I’m not a people person by nature. I can enjoy company, but I don’t often seek it out. Usually, I try to avoid it, though I’ve been working on this.
Yesterday I re-read something that had jumped out at me when I read it earlier this year. Actually, I’d read this many times before, but it was upon this reading that something new struck me. Such is the experience of those who study the Book of Mormon.
I’d often wondered how to increase my capacity for charity–the inherent desire to know people, to love them, to want to help them. I’ve prayed for growth in this capacity, but I still have a long way to go.
But then I read these verses:
3 And they also took of the firstlings of their flocks, that they might offer sacrifice and burnt offerings according to the law of Moses;
4 And also that they might give thanks to the Lord their God, who had brought them out of the land of Jerusalem, and who had delivered them out of the hands of their enemies, and had appointed just men to be their teachers, and also a just man to be their king, who had established peace in the land of Zarahemla, and who had taught them to keep the commandments of God, that they might rejoice and be filled with love towards God and all men. [Mosiah 2:3-4, emphasis added]
And there it is, hidden right in a little bit of backstory at the end of a verse that amounts to no more than a narrative transition: one of the most powerful spiritual truths I’ve ever gained from the book:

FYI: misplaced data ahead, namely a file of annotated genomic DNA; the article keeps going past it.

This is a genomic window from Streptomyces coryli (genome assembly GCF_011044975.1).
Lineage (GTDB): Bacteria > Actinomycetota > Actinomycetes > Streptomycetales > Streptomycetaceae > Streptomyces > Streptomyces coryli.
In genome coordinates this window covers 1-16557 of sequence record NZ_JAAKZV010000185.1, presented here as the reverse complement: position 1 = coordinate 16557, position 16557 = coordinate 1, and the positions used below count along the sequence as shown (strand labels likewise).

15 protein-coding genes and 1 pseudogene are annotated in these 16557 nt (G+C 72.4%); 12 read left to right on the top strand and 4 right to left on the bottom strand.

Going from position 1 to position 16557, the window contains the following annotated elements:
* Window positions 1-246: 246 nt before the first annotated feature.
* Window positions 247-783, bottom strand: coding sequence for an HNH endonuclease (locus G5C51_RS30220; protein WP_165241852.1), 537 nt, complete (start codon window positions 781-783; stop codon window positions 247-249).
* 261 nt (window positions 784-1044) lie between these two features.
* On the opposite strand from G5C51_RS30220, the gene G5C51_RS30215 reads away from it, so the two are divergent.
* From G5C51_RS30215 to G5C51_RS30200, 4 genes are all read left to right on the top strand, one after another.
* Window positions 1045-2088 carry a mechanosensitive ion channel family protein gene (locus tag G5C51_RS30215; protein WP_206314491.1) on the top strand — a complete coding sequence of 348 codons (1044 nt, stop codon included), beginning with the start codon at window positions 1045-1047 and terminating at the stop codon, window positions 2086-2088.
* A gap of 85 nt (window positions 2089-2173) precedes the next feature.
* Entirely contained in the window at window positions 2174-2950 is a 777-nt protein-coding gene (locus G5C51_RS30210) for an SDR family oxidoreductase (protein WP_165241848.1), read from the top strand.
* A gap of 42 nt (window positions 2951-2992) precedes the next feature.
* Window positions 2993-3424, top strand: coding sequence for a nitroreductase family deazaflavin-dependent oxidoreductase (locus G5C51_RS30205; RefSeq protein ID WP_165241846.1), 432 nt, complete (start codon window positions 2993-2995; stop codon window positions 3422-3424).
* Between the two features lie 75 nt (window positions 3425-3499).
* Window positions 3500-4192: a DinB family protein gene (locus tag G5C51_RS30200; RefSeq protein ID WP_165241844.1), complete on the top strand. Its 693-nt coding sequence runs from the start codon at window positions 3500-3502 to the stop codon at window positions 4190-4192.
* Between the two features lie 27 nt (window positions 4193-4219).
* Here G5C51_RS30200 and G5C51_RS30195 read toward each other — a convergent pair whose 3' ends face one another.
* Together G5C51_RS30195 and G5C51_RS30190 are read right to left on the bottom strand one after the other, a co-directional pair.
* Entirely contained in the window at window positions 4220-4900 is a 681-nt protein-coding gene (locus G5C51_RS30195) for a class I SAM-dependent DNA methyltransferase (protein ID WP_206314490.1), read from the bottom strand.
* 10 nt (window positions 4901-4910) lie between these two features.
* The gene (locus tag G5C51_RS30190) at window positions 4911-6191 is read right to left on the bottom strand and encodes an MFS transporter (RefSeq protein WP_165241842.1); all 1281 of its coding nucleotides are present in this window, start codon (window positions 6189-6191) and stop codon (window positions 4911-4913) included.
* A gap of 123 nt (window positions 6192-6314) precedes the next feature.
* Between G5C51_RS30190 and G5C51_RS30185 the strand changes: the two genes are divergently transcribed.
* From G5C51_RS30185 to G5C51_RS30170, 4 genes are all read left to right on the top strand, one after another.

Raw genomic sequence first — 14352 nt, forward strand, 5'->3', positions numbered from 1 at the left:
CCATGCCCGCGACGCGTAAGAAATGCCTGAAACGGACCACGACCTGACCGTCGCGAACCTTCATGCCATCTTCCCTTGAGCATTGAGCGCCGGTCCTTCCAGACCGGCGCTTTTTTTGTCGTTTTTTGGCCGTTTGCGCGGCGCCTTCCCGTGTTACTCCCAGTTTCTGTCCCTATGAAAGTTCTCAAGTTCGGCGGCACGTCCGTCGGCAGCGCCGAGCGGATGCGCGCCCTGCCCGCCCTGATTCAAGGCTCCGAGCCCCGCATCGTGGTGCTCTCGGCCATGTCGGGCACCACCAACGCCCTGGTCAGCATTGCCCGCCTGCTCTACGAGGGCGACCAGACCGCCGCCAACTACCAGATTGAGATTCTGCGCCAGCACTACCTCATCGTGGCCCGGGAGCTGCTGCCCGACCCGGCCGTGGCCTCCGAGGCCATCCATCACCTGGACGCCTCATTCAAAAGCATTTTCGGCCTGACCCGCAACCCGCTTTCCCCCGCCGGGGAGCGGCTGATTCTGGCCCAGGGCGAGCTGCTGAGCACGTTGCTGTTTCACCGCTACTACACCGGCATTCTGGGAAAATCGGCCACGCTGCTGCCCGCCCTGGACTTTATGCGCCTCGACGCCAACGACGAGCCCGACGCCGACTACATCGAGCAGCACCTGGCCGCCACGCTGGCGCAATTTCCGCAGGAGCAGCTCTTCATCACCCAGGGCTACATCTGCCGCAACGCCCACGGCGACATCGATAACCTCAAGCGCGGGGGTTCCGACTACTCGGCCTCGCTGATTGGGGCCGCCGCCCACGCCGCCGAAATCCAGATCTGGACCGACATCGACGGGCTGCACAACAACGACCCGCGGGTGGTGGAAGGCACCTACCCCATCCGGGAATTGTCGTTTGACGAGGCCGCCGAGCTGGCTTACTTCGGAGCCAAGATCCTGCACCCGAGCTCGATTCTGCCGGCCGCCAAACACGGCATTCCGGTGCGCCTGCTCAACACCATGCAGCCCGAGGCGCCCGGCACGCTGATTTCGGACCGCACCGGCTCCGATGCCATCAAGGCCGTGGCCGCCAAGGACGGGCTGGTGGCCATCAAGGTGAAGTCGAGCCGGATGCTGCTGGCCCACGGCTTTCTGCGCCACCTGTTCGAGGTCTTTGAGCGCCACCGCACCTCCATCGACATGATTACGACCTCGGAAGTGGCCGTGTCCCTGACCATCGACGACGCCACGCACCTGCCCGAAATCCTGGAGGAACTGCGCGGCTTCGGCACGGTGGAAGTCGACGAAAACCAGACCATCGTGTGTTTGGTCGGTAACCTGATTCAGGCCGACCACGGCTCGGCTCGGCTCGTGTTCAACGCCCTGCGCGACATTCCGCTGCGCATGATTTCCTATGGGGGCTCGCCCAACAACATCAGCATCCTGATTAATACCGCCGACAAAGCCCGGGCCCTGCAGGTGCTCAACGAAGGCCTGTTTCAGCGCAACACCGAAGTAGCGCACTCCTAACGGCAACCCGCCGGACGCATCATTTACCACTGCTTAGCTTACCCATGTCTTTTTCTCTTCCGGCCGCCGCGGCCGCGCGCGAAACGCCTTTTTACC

The ability to love others is nurtured by first submitting ourselves to God’s law.
Seeing it now, it isn’t surprising: charity is God’s kind of love. Developing it is part of our exercise to become more like Him. And the way to do that is to live like Him.
It’s a 7th habit kind of thing: if we want the strength to give to others, we need to build that up in ourselves first.
The Book of Mormon’s focus on the blessings of observing the obligation to obey the commandments is persistent. Also recently, I was impressed by 1 Nephi 15:25, which ends with the phrase “keep his commandments always in all things.” Not just sometimes in all things, and not just always in some things. Both. No room for equivocation there.
I can testify that obedience to the commandments does engender a more general love of humanity in us. But I still have a long road ahead before I really feel open to reaching out and embracing “the whole human family of Adam” (Mormon 3:20), and that’s because I’m far from perfect. As the latter improves, so will the former.